Experimental use of an elastomeric surgical sealant for arterial hemostasis and its long-term tissue response

Department of Cardiovascular Surgery, Kyushu University, Fukuoka, Japan.
Interactive Cardiovascular and Thoracic Surgery (Impact Factor: 1.16). 11/2009; 10(2):258-61. DOI: 10.1510/icvts.2009.217620
Source: PubMed


Reliable suture line hemostasis should improve the outcome of aortic surgery. We examined the hemostatic effect and the tissue response of a novel elastomeric surgical sealant.
Using porcine internal carotid arteries, we performed 16 end-to-end anastomoses with four stitches of simple interrupted sutures under full heparinization. The anastomoses were divided into two groups (eight anastomoses per group). Either novel sealant or fibrin glue was applied. The amount of bleeding was measured during the 30 s period after removing the vascular clamp. In a separate experiment, we applied the novel sealant around the abdominal aorta of rabbits (n=6) to assess the effect of the elastomeric property of the sealant on arterial wall histology. For comparison, we applied cyanoacrylate, which has no elastomeric property (n=6). A histological study was performed three months after the operation.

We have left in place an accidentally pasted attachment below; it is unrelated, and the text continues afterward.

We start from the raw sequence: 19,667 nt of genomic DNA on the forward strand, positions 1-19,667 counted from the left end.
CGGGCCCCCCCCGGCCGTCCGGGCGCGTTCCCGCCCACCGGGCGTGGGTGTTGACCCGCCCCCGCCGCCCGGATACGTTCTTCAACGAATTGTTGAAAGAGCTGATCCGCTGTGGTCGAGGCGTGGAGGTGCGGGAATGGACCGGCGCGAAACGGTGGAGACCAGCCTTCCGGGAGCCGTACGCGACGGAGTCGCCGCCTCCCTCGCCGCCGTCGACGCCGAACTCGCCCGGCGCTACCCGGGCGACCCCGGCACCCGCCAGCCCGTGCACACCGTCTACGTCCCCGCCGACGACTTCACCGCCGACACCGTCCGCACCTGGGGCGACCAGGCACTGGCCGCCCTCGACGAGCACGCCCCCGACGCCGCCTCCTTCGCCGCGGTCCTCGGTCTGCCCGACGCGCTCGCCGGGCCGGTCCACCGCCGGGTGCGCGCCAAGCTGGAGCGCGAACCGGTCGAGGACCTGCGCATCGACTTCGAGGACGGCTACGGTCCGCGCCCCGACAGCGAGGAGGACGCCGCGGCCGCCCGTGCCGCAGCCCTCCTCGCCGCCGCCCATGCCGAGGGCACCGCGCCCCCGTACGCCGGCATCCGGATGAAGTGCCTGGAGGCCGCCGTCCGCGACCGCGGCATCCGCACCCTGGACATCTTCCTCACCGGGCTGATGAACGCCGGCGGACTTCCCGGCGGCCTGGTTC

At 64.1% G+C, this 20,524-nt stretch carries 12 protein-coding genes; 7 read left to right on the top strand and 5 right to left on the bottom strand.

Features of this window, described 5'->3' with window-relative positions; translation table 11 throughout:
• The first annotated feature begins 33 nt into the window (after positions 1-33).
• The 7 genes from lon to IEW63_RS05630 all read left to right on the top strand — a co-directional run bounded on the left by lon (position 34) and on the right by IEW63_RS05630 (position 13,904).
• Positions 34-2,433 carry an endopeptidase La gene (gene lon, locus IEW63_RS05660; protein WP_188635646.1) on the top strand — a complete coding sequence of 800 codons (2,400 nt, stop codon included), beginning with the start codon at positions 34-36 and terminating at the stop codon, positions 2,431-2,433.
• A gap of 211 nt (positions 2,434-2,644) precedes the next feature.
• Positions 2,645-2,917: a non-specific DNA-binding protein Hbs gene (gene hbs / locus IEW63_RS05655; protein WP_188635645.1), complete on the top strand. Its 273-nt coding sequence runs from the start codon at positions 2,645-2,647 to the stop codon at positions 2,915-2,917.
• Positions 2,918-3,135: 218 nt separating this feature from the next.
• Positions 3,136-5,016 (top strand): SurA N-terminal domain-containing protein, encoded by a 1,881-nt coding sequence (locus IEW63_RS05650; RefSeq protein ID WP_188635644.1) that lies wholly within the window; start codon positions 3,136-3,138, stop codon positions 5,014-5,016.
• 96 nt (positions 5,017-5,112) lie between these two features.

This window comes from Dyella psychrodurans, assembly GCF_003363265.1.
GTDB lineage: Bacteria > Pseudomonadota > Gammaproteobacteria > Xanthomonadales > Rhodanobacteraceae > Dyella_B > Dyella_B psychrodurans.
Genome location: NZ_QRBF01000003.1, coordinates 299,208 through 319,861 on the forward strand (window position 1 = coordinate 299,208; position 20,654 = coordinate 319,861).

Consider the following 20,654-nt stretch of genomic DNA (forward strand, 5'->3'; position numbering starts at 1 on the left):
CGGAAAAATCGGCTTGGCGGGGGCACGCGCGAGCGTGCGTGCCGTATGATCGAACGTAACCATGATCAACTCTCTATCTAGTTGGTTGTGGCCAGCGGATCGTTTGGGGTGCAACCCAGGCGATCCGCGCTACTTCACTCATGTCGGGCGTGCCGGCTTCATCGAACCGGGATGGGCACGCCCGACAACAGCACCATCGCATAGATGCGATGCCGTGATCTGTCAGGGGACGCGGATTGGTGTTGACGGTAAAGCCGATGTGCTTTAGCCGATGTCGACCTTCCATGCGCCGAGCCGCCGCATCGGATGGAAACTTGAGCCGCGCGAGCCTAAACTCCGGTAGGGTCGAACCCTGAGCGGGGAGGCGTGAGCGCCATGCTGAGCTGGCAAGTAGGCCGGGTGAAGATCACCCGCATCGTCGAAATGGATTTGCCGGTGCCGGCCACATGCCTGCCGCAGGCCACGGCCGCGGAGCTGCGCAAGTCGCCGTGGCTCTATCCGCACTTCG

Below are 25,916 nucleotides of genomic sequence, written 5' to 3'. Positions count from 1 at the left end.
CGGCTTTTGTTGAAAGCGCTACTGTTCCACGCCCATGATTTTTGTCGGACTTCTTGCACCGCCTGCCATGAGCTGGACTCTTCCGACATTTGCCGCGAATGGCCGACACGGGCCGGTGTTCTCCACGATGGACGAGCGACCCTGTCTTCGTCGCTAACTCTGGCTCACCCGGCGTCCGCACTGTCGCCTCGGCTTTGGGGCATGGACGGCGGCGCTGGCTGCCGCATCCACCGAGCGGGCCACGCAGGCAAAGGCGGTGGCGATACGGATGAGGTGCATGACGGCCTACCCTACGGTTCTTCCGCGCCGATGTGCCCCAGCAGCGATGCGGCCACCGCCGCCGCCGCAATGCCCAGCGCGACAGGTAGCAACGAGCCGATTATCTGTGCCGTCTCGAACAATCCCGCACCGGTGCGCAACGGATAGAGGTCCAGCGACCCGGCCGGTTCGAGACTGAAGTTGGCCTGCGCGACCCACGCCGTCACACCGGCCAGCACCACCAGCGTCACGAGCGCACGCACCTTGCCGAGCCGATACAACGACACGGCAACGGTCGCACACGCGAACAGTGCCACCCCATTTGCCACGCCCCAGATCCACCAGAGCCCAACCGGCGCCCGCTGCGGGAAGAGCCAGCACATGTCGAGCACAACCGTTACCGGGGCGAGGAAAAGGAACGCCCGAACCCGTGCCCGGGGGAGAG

The novel sealant prevented arterial bleeding. The amount of bleeding from the anastomoses applied with novel sealant and fibrin glue was 0.12+/-0.03 g vs. 91.8+/-16.5 g, respectively (P<0.001). Thinning of the rabbit aortic wall was observed in the cyanoacrylate-treated abdominal aorta, whereas no thinning was observed in the novel sealant group. Histological examination revealed neither cell death nor necrosis in the novel sealant group.
The novel sealant effectively prevented arterial bleeding from the anastomosis under full heparinization. In addition, the elastomeric property of the sealant prevented thinning of the aortic wall. The novel sealant may be a promising hemostatic agent for arterial anastomosis.

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